Backyard Rice Paddies (June 18, 2016)

    by Katie Pocras, Nebraska Home Sales Realtor


    When I travel I can’t help but look at homes and where people live. Admittedly, it’s only a glimpse, and some broad assumptions that may or may not be accurate. My latest adventure took me to Tokyo and Osaka, Japan. My daughter is studying as an Osaka University this summer. She said, “Mom, let’s go travel before I have to be at school”. I think this is code for “Mom, come pay”, but whatever the case, I jumped at the opportunity.

    The first two things I noticed while on the train leaving Tokyo airport are rice paddies and wires. Many houses are surrounded by rice paddies. Is this a Japanese version of a garden? Regarding the above ground wires, my daughter said simply lines aren’t buried because of earthquakes.

    One night we were treated to a traditional dinner by one of my kid’s former host families (Thank you Lincoln Rotary Club). The family brought along an ex-pat American so “I’d have someone to talk to”. While watching sushi was being made right in front of me (I didn’t do so well eating the sea urchins), the ex-pat told me about residential water use. Yes, I was asking perhaps quirky questions. He told me about water use and re-use. I believe we call it ‘grey water’. A couple of examples he mentioned that Japanese homes use so water isn’t wasted. A bathtub may drain to a holding tank and then the water is used in the first wash cycle, or it may get piped into the toilet for flushing.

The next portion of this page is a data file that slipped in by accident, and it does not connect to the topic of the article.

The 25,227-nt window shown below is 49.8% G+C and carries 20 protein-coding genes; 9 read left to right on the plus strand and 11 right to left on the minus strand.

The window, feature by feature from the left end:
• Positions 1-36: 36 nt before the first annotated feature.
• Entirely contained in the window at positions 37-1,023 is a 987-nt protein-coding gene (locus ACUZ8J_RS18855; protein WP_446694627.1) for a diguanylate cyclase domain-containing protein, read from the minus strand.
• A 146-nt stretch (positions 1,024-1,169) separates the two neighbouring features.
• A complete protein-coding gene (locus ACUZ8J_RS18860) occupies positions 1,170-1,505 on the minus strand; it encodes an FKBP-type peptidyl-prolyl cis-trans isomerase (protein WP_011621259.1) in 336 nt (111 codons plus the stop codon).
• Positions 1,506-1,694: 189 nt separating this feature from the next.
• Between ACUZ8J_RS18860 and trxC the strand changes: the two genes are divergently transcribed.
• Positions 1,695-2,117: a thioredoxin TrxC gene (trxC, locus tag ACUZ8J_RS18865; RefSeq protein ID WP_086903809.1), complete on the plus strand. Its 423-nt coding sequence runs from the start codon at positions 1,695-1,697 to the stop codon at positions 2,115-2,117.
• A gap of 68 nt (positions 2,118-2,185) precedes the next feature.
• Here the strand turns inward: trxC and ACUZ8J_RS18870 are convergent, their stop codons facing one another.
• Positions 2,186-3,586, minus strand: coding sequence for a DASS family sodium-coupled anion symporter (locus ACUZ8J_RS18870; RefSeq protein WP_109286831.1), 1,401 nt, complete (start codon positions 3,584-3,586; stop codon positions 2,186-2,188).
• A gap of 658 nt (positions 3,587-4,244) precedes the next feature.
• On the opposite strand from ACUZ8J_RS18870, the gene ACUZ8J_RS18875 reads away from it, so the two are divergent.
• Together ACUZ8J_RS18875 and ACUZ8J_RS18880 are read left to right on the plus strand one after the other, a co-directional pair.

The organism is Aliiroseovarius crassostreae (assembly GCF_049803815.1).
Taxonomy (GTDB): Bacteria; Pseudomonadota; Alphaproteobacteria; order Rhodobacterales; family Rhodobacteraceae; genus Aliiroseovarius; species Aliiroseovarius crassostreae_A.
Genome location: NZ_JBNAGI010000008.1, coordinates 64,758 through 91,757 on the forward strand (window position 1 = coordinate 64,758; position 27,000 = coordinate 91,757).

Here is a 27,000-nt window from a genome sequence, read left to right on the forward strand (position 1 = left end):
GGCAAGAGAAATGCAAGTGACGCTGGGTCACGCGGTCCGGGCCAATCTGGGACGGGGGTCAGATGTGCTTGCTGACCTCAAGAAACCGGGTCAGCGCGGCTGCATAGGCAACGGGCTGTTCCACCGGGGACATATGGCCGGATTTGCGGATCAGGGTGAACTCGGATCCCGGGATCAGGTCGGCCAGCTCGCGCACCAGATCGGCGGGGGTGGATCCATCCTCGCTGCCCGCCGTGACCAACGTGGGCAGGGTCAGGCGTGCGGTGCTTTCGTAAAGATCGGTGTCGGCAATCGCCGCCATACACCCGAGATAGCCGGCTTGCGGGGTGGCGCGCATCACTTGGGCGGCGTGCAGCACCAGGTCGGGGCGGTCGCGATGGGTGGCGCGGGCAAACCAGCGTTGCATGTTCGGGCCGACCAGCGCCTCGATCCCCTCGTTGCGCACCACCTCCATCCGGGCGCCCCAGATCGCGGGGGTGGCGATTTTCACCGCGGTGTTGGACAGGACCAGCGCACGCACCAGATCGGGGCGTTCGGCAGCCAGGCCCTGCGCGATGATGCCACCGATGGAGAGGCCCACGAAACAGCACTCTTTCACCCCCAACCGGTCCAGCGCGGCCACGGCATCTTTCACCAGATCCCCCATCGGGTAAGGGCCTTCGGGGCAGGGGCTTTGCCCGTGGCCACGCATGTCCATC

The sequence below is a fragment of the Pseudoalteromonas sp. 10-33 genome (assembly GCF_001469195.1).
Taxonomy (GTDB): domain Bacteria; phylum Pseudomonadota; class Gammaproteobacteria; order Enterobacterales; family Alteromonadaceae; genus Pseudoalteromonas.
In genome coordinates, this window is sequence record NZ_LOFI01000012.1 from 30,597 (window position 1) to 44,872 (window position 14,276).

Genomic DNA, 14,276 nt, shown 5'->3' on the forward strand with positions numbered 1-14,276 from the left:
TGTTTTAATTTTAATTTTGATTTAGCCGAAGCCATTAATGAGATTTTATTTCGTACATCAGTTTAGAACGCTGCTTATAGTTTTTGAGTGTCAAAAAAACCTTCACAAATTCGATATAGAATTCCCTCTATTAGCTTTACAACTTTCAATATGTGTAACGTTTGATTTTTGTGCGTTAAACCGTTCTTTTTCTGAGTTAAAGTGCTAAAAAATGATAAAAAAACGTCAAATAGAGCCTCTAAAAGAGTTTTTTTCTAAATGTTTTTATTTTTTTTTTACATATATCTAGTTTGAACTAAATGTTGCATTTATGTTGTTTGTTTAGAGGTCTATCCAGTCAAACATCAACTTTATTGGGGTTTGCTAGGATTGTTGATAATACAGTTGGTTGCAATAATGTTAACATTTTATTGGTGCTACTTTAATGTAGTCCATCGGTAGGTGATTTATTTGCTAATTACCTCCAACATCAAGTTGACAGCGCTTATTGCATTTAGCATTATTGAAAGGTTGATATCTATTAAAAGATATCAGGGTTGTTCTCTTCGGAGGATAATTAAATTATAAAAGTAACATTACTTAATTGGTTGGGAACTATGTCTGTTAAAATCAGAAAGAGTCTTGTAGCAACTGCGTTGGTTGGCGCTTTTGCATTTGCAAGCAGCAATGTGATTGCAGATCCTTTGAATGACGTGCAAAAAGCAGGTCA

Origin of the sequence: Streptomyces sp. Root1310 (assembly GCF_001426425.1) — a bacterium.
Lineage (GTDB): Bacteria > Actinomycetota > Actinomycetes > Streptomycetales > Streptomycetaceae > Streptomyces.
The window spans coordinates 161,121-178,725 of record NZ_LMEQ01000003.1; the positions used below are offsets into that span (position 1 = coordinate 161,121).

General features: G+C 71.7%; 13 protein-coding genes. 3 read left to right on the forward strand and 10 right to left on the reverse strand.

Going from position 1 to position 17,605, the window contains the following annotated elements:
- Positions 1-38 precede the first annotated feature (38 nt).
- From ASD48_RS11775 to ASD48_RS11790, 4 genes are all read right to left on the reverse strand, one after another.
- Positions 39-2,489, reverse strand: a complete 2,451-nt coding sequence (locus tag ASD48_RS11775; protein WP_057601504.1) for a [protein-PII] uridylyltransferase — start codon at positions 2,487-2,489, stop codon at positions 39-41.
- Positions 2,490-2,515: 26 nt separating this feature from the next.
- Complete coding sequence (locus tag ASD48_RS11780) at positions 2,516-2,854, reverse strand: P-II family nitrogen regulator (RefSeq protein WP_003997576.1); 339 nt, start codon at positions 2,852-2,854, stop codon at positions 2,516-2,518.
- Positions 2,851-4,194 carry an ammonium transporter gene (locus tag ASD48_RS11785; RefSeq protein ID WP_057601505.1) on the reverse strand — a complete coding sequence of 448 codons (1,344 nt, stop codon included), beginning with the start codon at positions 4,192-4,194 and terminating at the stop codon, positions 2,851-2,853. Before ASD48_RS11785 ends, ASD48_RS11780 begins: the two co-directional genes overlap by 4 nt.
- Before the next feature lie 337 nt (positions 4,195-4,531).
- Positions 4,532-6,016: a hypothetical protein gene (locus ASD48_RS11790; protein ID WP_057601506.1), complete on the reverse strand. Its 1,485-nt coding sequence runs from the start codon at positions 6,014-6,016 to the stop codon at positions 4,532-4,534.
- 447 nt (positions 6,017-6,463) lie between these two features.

Another interesting site is laundry hanging everywhere to dry. Even on the high-rise balconies. I asked why. My daughter just shrugged and said people don’t have dryers, and she had to get used to stiff clothes and towels. The houses I saw didn’t have lawns, and possibly one small garage. There is very little space between your house and your neighbors.

    Speaking of personal space, in Tokyo we visited the world’s busiest pedestrian intersection. A mass of humanity crossing the street, it looked like waves of people. Ah, it’s good to be home.

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